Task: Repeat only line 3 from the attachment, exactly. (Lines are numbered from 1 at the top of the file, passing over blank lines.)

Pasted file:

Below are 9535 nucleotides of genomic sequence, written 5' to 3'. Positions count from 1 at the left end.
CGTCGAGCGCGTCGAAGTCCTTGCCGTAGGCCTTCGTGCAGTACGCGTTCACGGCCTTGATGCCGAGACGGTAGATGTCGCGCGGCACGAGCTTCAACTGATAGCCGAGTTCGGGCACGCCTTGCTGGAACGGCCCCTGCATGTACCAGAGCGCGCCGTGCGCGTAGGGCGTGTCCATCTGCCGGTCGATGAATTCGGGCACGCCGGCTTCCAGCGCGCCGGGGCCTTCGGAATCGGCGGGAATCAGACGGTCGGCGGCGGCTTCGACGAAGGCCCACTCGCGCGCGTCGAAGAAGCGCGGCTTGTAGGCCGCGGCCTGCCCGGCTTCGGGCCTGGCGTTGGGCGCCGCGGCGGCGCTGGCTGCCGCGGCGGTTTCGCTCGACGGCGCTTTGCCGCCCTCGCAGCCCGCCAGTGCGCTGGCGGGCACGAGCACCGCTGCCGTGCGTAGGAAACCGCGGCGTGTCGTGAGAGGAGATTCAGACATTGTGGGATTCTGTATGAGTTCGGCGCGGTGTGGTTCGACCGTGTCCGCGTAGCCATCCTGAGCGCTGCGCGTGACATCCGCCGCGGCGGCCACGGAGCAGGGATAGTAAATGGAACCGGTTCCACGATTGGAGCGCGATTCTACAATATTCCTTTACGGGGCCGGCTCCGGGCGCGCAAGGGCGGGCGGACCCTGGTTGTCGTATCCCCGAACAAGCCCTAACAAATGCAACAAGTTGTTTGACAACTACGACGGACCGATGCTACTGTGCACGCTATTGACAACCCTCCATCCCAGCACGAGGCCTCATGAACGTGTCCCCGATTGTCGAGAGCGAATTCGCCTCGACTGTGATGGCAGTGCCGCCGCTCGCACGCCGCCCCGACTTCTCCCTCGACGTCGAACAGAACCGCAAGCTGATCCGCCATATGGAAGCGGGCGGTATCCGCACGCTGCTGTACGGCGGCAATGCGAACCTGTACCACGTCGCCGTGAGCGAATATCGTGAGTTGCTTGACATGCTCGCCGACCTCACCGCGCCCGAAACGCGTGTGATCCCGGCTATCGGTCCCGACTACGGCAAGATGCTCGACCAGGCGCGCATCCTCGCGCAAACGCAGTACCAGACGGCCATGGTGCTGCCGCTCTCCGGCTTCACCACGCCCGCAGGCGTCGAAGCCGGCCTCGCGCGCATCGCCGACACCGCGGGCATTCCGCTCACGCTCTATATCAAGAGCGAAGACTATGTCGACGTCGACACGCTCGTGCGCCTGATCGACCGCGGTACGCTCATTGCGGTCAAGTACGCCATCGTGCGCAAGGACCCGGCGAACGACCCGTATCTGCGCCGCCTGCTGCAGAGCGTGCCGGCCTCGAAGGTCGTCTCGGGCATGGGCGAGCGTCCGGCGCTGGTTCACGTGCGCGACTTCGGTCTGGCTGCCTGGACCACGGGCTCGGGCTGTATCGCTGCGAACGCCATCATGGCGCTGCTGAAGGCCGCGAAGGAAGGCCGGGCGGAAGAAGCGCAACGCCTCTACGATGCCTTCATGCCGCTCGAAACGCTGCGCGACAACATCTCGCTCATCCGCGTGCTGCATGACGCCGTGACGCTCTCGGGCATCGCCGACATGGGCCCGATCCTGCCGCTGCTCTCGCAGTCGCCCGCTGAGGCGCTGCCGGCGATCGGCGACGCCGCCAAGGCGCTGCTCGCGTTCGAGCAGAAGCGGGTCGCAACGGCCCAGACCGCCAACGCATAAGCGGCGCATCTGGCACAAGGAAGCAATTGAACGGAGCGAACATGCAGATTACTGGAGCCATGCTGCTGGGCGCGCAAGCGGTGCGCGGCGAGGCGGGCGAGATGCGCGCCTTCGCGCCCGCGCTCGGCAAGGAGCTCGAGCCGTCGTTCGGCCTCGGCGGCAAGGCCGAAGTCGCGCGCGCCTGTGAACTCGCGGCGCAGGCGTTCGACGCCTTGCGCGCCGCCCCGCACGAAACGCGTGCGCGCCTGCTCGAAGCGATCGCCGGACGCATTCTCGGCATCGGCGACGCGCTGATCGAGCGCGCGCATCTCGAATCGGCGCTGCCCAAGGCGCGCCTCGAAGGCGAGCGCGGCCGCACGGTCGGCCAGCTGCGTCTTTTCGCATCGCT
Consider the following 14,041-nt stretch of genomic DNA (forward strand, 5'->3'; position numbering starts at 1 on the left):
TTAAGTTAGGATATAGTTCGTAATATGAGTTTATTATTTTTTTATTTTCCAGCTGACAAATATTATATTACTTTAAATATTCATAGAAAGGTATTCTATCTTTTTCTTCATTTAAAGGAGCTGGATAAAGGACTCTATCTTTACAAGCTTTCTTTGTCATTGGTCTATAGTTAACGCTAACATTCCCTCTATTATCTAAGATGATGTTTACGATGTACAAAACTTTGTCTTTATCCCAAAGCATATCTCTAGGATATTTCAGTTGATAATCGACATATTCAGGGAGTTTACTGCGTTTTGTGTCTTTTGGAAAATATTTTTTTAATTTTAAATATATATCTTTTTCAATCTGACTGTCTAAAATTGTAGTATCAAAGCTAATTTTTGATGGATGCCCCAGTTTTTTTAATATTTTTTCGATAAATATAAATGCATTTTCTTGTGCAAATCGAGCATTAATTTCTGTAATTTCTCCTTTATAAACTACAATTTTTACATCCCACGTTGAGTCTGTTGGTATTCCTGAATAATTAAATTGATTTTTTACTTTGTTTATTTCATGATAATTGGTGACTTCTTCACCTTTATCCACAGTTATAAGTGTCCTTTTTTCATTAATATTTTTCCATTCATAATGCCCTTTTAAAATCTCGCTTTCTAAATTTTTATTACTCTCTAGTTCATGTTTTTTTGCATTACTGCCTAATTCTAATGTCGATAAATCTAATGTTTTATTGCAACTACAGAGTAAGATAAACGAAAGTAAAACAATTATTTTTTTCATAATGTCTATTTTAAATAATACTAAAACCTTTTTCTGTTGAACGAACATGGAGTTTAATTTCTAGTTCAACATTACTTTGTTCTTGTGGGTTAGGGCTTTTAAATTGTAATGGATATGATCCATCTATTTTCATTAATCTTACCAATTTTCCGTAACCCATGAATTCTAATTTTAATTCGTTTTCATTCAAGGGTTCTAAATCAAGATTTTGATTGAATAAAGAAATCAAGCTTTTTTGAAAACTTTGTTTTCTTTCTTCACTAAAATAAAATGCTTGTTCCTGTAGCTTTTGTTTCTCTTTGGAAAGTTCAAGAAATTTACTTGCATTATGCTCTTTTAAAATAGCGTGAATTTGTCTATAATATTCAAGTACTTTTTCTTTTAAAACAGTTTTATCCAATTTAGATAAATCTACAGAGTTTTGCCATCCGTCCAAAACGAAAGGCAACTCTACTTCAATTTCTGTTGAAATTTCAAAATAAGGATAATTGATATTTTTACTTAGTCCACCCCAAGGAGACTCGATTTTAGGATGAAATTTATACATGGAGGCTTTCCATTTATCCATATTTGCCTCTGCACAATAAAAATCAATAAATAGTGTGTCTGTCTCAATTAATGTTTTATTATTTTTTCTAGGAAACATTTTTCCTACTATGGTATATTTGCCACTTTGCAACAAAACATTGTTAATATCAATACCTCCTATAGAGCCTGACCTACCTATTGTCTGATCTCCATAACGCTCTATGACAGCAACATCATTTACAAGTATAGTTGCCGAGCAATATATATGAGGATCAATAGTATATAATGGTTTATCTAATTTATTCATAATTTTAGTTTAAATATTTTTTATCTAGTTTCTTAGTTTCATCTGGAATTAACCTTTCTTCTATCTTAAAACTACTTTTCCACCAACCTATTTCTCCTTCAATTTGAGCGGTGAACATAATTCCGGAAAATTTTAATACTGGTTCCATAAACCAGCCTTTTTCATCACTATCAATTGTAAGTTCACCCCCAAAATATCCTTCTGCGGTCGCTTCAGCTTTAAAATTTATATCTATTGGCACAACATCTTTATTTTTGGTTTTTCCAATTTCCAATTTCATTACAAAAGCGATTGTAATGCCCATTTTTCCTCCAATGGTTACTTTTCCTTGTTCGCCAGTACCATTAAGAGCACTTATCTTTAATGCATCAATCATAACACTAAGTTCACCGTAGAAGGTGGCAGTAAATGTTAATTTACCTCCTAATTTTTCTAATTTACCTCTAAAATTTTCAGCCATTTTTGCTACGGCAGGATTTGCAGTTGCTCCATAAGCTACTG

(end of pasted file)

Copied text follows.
Consider the following 14,041-nt stretch of genomic DNA (forward strand, 5'->3'; position numbering starts at 1 on the left):